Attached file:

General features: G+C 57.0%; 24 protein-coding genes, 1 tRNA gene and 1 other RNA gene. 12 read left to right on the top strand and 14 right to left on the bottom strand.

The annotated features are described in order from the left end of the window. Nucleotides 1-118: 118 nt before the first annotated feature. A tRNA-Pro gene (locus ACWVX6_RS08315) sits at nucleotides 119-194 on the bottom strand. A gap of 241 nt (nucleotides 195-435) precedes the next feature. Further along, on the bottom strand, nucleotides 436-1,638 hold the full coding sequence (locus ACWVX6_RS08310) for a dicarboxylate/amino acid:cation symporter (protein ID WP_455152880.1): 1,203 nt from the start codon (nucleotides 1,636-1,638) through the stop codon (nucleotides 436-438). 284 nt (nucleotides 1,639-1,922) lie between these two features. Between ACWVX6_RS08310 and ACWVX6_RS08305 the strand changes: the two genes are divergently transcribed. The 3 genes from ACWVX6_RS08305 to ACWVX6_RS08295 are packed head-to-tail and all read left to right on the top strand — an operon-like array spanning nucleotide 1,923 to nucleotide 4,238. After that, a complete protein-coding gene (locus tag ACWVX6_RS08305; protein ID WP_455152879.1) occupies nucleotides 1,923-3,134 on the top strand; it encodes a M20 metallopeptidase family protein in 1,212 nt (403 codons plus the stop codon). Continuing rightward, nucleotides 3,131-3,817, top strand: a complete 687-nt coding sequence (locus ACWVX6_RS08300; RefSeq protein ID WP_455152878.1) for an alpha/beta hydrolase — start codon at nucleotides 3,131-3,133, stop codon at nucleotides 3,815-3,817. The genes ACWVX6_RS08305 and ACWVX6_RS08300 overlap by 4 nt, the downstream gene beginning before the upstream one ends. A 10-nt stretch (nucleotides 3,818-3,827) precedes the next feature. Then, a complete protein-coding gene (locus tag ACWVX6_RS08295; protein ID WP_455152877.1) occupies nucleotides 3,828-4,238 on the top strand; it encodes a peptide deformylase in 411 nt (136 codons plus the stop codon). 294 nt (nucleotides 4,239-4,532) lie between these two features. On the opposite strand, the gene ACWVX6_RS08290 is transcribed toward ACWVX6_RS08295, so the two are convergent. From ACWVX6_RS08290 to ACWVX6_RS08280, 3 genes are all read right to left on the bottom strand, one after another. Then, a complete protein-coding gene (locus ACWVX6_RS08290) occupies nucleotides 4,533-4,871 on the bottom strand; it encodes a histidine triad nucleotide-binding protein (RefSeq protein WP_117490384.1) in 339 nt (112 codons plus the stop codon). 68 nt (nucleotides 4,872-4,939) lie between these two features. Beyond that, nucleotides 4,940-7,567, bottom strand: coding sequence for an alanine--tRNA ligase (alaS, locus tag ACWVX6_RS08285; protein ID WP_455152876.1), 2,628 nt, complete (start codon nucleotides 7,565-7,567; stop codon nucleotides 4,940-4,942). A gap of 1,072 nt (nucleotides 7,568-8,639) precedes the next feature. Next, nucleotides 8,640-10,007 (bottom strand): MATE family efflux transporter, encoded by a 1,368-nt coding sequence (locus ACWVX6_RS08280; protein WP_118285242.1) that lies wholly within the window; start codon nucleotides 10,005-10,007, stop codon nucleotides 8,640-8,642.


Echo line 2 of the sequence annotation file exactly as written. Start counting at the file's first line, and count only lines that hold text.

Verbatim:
The annotated features are described in order from the left end of the window. Nucleotides 1-118: 118 nt before the first annotated feature. A tRNA-Pro gene (locus ACWVX6_RS08315) sits at nucleotides 119-194 on the bottom strand. A gap of 241 nt (nucleotides 195-435) precedes the next feature. Further along, on the bottom strand, nucleotides 436-1,638 hold the full coding sequence (locus ACWVX6_RS08310) for a dicarboxylate/amino acid:cation symporter (protein ID WP_455152880.1): 1,203 nt from the start codon (nucleotides 1,636-1,638) through the stop codon (nucleotides 436-438). 284 nt (nucleotides 1,639-1,922) lie between these two features. Between ACWVX6_RS08310 and ACWVX6_RS08305 the strand changes: the two genes are divergently transcribed. The 3 genes from ACWVX6_RS08305 to ACWVX6_RS08295 are packed head-to-tail and all read left to right on the top strand — an operon-like array spanning nucleotide 1,923 to nucleotide 4,238. After that, a complete protein-coding gene (locus tag ACWVX6_RS08305; protein ID WP_455152879.1) occupies nucleotides 1,923-3,134 on the top strand; it encodes a M20 metallopeptidase family protein in 1,212 nt (403 codons plus the stop codon). Continuing rightward, nucleotides 3,131-3,817, top strand: a complete 687-nt coding sequence (locus ACWVX6_RS08300; RefSeq protein ID WP_455152878.1) for an alpha/beta hydrolase — start codon at nucleotides 3,131-3,133, stop codon at nucleotides 3,815-3,817. The genes ACWVX6_RS08305 and ACWVX6_RS08300 overlap by 4 nt, the downstream gene beginning before the upstream one ends. A 10-nt stretch (nucleotides 3,818-3,827) precedes the next feature. Then, a complete protein-coding gene (locus tag ACWVX6_RS08295; protein ID WP_455152877.1) occupies nucleotides 3,828-4,238 on the top strand; it encodes a peptide deformylase in 411 nt (136 codons plus the stop codon). 294 nt (nucleotides 4,239-4,532) lie between these two features. On the opposite strand, the gene ACWVX6_RS08290 is transcribed toward ACWVX6_RS08295, so the two are convergent. From ACWVX6_RS08290 to ACWVX6_RS08280, 3 genes are all read right to left on the bottom strand, one after another. Then, a complete protein-coding gene (locus ACWVX6_RS08290) occupies nucleotides 4,533-4,871 on the bottom strand; it encodes a histidine triad nucleotide-binding protein (RefSeq protein WP_117490384.1) in 339 nt (112 codons plus the stop codon). 68 nt (nucleotides 4,872-4,939) lie between these two features. Beyond that, nucleotides 4,940-7,567, bottom strand: coding sequence for an alanine--tRNA ligase (alaS, locus tag ACWVX6_RS08285; protein ID WP_455152876.1), 2,628 nt, complete (start codon nucleotides 7,565-7,567; stop codon nucleotides 4,940-4,942). A gap of 1,072 nt (nucleotides 7,568-8,639) precedes the next feature. Next, nucleotides 8,640-10,007 (bottom strand): MATE family efflux transporter, encoded by a 1,368-nt coding sequence (locus ACWVX6_RS08280; protein WP_118285242.1) that lies wholly within the window; start codon nucleotides 10,005-10,007, stop codon nucleotides 8,640-8,642.